So the job security we enjoy today is certainly a curious thing to treasure so closely, as it isn’t always as obvious. But today it is. Today, it helps me breathe a little easier and to pray a little harder for those unable to do so.
To those who have never lived it, the military structure can seem foreign and complex. After all, it’s not as simple as a single boss exerting control over employees. It functions in layers, building in strength and numbers from companies to battalions to brigades. At times it is filled with chaos and personality clashes; at others, partnership and productivity. In other words, it functions like a family.
And despite their dysfunction, families tend to come together in times of crisis. That’s precisely what’s happened here. Our leadership has made people the priority, taking into account the needs of soldiers and their families when making decisions.
They hold digital town halls on a regular basis, fielding questions from the community, in an effort to keep us all informed and involved. They adapt to the situation as it changes, making clear that all new guidances are for the good of the community. They’ve been open, receptive, and available. And we greatly appreciate it.
Moreover, a unique benefit of military structure is that our entire miniature universe is controlled by a single source. That means everything from the commissary to the gyms to the hangars are operating under the same guiding principles. It may seem like a small thing, but knowing that every person in the immediate vicinity is following the same rules is much more reassuring than simply hoping the neighbors choose to wear masks and wash their hands before entering a communal building.
For every person you can find to bad-mouth Tricare, you’re certain to find at least two more who’ll complain about on-post living, especially in a community as small as ours. And it can be frustrating to live in a fishbowl: gossip spreads quickly and everyone knows everyone (for better or worse).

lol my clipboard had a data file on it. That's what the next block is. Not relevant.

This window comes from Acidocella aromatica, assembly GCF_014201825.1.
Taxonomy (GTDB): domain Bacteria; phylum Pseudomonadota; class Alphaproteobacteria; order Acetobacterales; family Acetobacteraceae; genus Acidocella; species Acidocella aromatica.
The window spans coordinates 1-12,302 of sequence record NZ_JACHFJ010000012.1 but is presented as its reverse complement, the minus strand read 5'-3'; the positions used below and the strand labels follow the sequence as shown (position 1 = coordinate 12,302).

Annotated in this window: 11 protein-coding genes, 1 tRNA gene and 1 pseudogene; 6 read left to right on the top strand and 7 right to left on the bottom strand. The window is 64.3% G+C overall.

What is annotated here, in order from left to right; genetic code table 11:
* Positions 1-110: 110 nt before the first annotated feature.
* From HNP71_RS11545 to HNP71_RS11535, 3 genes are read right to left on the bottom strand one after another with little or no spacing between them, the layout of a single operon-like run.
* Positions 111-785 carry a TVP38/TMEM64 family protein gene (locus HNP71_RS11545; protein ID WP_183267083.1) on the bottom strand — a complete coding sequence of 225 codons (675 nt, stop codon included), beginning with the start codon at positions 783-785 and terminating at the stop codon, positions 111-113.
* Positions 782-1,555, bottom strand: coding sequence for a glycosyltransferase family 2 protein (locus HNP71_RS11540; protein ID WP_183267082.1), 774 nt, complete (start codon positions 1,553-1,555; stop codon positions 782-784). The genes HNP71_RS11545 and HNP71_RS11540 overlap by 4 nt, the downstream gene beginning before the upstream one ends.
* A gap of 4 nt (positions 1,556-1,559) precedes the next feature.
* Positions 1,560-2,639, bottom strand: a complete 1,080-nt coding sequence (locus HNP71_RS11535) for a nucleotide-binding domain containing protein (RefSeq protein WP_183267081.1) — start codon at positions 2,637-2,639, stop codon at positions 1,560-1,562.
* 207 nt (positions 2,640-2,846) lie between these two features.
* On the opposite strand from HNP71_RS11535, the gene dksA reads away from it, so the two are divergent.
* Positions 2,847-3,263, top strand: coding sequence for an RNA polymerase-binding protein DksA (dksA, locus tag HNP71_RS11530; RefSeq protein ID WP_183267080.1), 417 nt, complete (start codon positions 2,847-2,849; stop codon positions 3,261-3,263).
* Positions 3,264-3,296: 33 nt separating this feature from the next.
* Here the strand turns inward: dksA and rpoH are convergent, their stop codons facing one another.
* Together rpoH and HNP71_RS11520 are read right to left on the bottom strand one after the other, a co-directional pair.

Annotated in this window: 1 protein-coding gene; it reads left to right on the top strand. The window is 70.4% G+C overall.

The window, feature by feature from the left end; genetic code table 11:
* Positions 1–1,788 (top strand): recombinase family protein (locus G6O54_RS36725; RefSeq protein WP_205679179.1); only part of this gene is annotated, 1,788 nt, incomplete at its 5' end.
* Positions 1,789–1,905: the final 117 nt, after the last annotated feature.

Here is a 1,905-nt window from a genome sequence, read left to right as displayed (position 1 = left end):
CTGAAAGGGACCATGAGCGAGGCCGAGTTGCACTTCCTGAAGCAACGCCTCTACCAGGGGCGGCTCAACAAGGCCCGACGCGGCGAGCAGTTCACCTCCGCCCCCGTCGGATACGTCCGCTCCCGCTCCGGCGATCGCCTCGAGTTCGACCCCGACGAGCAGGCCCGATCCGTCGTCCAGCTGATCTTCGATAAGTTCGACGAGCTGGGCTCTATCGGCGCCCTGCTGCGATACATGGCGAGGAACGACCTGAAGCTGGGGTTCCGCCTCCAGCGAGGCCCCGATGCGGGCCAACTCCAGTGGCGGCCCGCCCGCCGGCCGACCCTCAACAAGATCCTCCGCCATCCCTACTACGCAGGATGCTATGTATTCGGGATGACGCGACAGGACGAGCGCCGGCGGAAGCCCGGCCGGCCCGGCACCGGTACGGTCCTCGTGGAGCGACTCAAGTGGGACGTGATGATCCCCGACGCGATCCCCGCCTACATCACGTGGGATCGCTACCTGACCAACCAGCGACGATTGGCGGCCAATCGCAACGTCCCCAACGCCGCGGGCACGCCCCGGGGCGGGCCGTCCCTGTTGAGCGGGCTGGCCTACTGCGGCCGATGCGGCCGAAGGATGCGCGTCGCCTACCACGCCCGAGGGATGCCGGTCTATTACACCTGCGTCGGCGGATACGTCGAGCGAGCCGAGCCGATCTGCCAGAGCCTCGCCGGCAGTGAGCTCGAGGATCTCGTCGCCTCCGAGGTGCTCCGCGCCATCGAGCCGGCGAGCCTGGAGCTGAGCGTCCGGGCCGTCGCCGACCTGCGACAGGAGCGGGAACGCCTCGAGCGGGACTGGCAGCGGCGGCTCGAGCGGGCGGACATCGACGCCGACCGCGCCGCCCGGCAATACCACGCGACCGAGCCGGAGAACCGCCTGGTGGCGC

But on-post living is also tight-knit, especially in OCONUS stations where family and friends are a world away. That bond, for those willing to cultivate it, is priceless. It accounts for meal trains and babysitting and commiserating and celebrating.
In the time of COVID-19, it looks a little different but it’s there all the same. It’s in the hand-sewn facemasks left on a doorstep and in groceries delivered to the quarantined. It’s even in the meme-filled group chats to ease the isolation. There’s a sense that we’re all in this together, not disparate entities existing on the same city block. Our community culture is a feature of military life that protects us in all sorts of situations, even those we never dreamed we’d endure.
So go on and toast to this military life.
Take a moment to appreciate all that it provides us, without strings attached—no ‘in spite of’ or ‘flaws and all.’ No. Don’t even acknowledge the dark – there is enough of that as it is. Look at the many things we have to be grateful for and carry that with you. Because we are lucky, indeed, and I will never pretend otherwise.